Shows & Panels
- The 2014 Big Picture on Cyber Security
- AFCEA Answers
- Ask the CIO
- Connected Government
- Consolidating Mission-critical Systems
- Constituent Servicing
- The Data Privacy Imperative: Safeguarding Sensitive Data
- Eliminating the Pitfalls: Steps to Virtualization in Government
- Federal Executive Forum
- Federal Tech Talk
- Government Cloud Brokerage: Who, What, When, Where, Why?
- Government Mobility
- The Intersection: Where Technology Meets Transformation
- Maximizing ROI Through Data Center Consolidation
- Mobile Device Management
- The Modern Federal Threat Landscape
- Moving to the Cloud. What's the best approach for me
- Navigating Tough Choices in Government Cloud Computing
- Satellite Communications: Acquiring SATCOM in Tight Times
- Transformative Technology: Desktop Virtualization in Government
- Understanding the Intersection of Customer Service and Security in the Cloud
Shows & Panels
Monday - Friday, 6-9 a.m.
Hosts Tom Temin and Emily Kopp bring you the latest news affecting the federal community each weekday morning, featuring interviews with top government executives and contractors. Listen live from 6 to 9 a.m. or download archived interviews below.
Tuesday Morning Federal Newscast - May 18th
Tuesday - 5/18/2010, 8:32am EDT
The Morning Federal Newscast is a daily compilation of the stories you hear Federal Drive hosts Tom Temin and Amy Morris discuss throughout the show each day. The Newscast is designed to give FederalNewsRadio.com users more information about the stories you hear on the air.
- Federal employees who don't pay taxes could have their Thrift Savings Plan accounts garnished by the IRS. That prediction comes from the Federal Retirement Thrift Investment Board executive director Gregory Long. He cites a recent Justice Department ruling confirming that IRS should be allowed to take TSP accounts to cover delinquent taxes. Federal Times reports Long believes the IRS would win a lawsuit against the Board to seize accounts.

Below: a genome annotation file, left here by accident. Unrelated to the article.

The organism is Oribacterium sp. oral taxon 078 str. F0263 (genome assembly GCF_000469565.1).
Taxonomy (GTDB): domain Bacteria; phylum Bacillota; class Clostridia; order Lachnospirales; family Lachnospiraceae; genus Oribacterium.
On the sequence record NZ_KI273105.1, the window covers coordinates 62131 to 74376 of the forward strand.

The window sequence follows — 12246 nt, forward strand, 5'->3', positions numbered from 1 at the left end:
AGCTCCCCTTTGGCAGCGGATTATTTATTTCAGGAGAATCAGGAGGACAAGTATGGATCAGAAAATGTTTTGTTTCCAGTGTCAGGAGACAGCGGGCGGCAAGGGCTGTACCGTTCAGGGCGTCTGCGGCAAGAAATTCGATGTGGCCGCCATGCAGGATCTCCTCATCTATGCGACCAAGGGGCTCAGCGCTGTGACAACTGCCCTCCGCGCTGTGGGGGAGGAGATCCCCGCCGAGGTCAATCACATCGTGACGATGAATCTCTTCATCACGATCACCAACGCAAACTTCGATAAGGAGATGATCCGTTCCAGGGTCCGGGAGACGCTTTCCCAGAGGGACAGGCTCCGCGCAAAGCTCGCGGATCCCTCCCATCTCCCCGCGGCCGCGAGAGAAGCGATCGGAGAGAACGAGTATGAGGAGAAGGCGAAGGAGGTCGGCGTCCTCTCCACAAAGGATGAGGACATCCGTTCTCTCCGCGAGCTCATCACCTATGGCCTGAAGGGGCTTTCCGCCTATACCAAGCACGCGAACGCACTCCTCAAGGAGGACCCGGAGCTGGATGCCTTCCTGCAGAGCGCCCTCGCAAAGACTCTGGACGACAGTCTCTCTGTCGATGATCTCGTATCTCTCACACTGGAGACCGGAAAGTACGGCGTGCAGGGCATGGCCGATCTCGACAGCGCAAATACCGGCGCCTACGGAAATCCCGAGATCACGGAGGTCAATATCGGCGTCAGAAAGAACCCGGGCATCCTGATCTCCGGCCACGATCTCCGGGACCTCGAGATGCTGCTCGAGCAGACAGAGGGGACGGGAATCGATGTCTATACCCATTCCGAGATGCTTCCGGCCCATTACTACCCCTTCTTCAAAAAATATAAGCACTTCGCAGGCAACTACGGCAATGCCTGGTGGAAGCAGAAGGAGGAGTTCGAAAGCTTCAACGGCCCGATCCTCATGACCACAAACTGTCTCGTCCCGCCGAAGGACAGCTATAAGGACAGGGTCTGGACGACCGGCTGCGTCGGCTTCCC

- A bill that would provide benefits for federal employees' same-sex partners might be in trouble on Capitol Hill. The Congressional Budget Office says the legislation would cost $310 million dollars through 2020; by 2015 direct spending would be increased by more than $100-million dollars. The Washington Post reports that most of the increase would come from higher health insurance costs through the Federal Employees Health Benefits Program.
- Maybe the third time is the charm. The White House says the president will nominate FBI Deputy Director John Pistole to head the Transportation Security Administration. The president has struggled to fill the top job at TSA, and has called the job the most important unfilled position on the president's team. You might recall the President's first choice for that post was Erroll Southers, who withdrew his nomination; then President Obama nominated Retired Army Major General Robert Harding, but he also withdrew over questions about his past as a defense contractor. This third nominee, Pistole, has been with the FBI since 1983. He's been deputy director since 2004. (For an earlier interview of Erroll Southers and his advice for any TSA nominee on the Daily Debrief March 9th, click here.)